Sometimes it's difficult to find time for learning and situations for experimentation. After all, too much experimentation can ruin a client's site and you may get yourself into jobs that are over your head if you're too aggressive.
Fortunately, there are endless ways that you can experiment in order to benefit from the learning experience, and many of them will not even have the potential to harm a client's project. In this post we'll look at some excellent ways that you can build your skills safely.
1. Have your own sites
You can do a certain amount of experimentation with your own portfolio site (that's probably why you see so many creative portfolios), but you shouldn't stop there. Many designers, myself included, have a few other websites that are as much for experimentation as anything. Running your own sites can be a fun learning experience and you can do whatever you want and learn whatever you choose to pursue.
2. Follow tutorials
We're fortunate as designers that there is an abundance of information online about our profession (or hobby), and there are countless tutorial sites that can provide limitless learning opportunities. Take some time each week to work your way through one tutorial that will teach you something new. The guys at Eden have you covered with 3 great tutorials sites to start with: PSDTUTS, NETTUTS, and VECTORTUTS.
3. Create your own tutorials
If you're ambitious you can take on the task of creating your own tutorials for other designers. Most likely you'll learn some new things yourself along the way. Try to challenge yourself to create something better or in a different way than you have done before.
4. Create free WordPress themes
There are thousands of free WordPress themes out there, and many of them started as an experimentation of the designer. Developing your own theme can be a great learning process, and you can even help others out by distributing the end result for free. WordPress design is a great skill to master right now as it's becoming more and more popular by the day it seems. A high percentage of the inquiries I receive for design services are for custom WordPress themes, and I don't even target this type of business. Well-skilled WordPress designers have plenty of potential business.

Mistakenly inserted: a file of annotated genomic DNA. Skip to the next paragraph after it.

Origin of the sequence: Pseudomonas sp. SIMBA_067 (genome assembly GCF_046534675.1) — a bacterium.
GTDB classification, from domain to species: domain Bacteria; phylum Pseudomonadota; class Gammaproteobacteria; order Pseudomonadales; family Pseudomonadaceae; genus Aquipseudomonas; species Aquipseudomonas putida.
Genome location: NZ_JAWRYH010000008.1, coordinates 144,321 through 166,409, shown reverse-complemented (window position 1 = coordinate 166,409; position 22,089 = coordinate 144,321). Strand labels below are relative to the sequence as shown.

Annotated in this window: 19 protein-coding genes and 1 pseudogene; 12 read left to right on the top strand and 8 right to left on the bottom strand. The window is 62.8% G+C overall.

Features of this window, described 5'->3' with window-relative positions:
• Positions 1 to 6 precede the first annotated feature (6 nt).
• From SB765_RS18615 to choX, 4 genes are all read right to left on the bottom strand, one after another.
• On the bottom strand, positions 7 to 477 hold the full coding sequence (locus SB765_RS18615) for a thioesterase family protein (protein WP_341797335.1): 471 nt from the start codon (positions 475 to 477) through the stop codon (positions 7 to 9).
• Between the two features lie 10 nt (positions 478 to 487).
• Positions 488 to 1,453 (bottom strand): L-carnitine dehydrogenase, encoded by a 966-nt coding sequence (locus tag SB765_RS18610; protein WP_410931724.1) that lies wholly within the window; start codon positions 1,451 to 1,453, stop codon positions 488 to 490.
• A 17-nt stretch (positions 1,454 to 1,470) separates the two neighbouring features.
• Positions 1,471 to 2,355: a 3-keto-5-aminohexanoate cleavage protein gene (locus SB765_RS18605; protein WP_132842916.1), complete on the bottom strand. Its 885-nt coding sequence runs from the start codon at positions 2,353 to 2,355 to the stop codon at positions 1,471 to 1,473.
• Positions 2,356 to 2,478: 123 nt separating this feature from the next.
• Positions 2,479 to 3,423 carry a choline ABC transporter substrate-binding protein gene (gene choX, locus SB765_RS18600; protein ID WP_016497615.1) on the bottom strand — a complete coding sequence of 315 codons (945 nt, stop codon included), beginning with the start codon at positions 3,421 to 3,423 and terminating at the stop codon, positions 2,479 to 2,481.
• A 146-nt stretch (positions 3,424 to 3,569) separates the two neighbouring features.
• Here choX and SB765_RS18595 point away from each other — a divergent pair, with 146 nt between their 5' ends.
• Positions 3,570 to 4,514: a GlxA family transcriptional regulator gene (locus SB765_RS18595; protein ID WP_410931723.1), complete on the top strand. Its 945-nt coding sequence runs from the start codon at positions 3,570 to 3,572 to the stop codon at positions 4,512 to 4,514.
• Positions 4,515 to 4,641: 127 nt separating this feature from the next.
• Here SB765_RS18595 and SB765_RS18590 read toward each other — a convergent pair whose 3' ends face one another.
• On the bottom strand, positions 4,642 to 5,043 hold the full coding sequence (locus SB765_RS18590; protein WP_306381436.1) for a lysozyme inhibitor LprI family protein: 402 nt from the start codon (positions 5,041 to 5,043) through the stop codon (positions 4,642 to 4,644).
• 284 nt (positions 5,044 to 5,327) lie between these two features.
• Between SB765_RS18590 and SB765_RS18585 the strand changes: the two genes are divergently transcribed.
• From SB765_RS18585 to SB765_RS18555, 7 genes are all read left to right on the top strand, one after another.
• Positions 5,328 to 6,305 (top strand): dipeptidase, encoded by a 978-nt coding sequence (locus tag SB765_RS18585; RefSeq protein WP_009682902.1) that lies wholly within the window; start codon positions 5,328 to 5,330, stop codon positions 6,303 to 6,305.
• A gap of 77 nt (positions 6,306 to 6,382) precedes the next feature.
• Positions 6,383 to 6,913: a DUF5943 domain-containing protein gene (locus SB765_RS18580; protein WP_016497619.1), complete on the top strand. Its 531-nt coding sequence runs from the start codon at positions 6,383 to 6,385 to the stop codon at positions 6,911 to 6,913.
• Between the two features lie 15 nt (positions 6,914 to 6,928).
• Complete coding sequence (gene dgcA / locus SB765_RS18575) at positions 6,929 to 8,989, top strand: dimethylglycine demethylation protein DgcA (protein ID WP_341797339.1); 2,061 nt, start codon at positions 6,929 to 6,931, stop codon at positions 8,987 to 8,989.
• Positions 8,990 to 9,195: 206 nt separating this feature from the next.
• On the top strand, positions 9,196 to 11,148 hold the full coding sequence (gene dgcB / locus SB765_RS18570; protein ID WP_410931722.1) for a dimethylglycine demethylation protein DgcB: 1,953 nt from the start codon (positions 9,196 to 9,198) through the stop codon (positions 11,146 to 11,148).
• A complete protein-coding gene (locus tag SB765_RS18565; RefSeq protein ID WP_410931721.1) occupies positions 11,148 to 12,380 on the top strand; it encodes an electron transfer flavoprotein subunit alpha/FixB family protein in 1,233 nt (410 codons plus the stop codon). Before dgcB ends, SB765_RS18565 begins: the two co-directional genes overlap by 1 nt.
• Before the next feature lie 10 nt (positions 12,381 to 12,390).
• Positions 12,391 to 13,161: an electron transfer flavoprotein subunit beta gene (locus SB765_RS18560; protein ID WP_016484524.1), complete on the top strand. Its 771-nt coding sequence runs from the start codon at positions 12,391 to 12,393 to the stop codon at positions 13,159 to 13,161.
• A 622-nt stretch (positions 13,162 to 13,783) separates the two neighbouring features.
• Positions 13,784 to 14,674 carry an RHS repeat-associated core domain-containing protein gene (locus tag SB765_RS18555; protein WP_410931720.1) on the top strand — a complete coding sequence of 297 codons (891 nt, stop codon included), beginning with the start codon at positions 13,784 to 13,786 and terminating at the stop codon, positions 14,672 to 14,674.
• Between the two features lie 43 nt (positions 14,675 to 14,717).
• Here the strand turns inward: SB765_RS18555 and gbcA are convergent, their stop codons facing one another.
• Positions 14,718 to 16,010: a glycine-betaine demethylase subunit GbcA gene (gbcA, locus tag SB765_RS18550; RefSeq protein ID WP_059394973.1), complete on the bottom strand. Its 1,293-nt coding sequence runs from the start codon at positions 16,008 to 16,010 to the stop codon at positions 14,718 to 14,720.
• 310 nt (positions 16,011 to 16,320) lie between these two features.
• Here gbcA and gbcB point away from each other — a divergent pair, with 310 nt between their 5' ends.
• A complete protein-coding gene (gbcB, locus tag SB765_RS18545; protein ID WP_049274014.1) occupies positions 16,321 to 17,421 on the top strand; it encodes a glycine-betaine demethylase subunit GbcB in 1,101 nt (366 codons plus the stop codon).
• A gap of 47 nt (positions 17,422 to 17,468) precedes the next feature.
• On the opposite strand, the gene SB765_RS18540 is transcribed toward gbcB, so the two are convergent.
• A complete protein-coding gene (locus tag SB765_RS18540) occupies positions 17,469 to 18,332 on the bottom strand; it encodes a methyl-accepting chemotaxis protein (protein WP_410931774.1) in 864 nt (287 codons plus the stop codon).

5. Create a premium WordPress theme
If your skills are more advanced and the idea of creating a free theme doesn't appeal to you, why not work on building and selling a premium theme (of course, you can sell it here at Templamatic). By creating a theme for sale rather than for free you'll need to create something that's better than the free themes that are available, and that can be another excellent learning experience.
6. Create HTML/CSS templates
If you're not interested in WordPress or if you would just rather work on other skills, there's also a need for both free and premium HTML and CSS templates (again, you can sell them at Templamatic). You may be able to use the templates you create for future clients, or you can just give them away to the design community. Either way, you can stretch your skills and try new things to your heart's content.
7. Design wallpaper
If it's graphic design skills that you want to improve, working on creating unique wallpaper can provide great practice. Again, you can give away your work or just keep it for your own use. Wallpaper is pretty popular online, and if you offer it up for free you may be surprised at the kind of traffic you can get from it.
8. Create your own icons
Even more graphic design skills can be developed by taking on the challenge of designing your own custom icons. There's no shortage of free icons available, but sometimes you can't find exactly what you're looking for. This can be a great opportunity to enhance your skills and to get the icon that you really need. Much like wallpaper, free icon collections can draw a lot of visitors to your site if you're willing to give them away..
9. Volunteer for a non-profit
If you're looking to build some specific skills and gain general web design experience, you can always find non-profit organizations that are in need of free or low-cost design services. This may or may not be a good option for you depending on where you are at in your career. If you're just getting your foot in the door and working on building a portfolio, it may be a positive experience.
What's Your Experience?
How do you like to experiment and improve your skills?